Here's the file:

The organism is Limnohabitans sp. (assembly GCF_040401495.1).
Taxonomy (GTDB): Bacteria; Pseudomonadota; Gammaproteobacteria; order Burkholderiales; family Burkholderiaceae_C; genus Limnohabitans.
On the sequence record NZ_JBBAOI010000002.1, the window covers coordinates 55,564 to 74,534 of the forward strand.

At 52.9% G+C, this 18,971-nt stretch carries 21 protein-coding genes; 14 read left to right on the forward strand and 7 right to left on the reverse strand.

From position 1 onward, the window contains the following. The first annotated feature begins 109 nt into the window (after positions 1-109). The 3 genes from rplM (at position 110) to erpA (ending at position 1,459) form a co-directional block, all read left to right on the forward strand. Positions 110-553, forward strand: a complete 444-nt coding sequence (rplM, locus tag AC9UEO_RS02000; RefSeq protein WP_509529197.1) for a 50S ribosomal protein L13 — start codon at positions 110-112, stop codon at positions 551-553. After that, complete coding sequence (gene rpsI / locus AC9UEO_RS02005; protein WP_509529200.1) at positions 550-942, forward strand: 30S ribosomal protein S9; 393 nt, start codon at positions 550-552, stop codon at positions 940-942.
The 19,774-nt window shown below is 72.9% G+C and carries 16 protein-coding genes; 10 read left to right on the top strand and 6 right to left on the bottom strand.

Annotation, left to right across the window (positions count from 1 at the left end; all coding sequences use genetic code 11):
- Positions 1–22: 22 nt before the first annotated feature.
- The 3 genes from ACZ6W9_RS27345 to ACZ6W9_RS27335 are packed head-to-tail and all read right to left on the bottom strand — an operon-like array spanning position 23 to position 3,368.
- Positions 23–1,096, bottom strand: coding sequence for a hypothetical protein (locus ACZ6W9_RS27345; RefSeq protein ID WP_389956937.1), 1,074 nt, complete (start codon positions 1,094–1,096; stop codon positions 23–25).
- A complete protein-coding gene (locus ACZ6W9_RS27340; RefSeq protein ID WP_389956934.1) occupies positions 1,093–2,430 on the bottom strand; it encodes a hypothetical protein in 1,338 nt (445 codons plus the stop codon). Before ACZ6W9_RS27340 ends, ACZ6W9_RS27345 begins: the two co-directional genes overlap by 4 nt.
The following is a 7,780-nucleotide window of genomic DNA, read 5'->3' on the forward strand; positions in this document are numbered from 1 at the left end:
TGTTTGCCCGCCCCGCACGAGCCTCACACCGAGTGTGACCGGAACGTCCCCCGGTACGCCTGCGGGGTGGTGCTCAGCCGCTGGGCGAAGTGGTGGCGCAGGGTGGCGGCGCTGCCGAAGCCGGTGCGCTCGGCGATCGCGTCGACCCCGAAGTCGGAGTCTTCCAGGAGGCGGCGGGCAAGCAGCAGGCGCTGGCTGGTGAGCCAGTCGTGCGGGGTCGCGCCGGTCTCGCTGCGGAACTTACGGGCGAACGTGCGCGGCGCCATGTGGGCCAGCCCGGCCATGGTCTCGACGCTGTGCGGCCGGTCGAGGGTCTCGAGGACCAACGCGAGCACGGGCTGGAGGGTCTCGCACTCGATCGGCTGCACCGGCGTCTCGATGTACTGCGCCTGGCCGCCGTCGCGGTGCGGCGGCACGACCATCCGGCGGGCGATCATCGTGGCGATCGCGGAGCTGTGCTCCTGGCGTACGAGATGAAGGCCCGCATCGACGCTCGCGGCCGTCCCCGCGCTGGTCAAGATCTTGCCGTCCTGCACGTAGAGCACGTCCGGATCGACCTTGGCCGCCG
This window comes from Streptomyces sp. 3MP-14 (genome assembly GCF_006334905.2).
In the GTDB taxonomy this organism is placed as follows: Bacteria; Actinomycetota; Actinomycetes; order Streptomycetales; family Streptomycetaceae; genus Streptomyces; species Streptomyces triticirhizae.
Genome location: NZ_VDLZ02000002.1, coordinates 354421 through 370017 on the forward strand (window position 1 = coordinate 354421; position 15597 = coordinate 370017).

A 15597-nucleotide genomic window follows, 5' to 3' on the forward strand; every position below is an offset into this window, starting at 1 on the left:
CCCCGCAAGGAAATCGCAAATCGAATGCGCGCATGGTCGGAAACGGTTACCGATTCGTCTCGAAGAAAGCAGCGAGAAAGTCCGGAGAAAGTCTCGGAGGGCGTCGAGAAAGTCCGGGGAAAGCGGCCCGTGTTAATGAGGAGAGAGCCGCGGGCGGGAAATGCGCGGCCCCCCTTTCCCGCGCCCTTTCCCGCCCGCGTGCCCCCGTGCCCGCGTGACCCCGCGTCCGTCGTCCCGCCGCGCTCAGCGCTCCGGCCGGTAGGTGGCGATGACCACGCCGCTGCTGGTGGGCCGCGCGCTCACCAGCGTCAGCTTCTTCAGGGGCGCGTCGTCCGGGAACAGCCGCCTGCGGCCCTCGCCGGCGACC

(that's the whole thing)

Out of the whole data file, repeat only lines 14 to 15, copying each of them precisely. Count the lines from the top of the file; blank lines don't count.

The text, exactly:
This window comes from Streptomyces sp. 3MP-14 (genome assembly GCF_006334905.2).
In the GTDB taxonomy this organism is placed as follows: Bacteria; Actinomycetota; Actinomycetes; order Streptomycetales; family Streptomycetaceae; genus Streptomyces; species Streptomyces triticirhizae.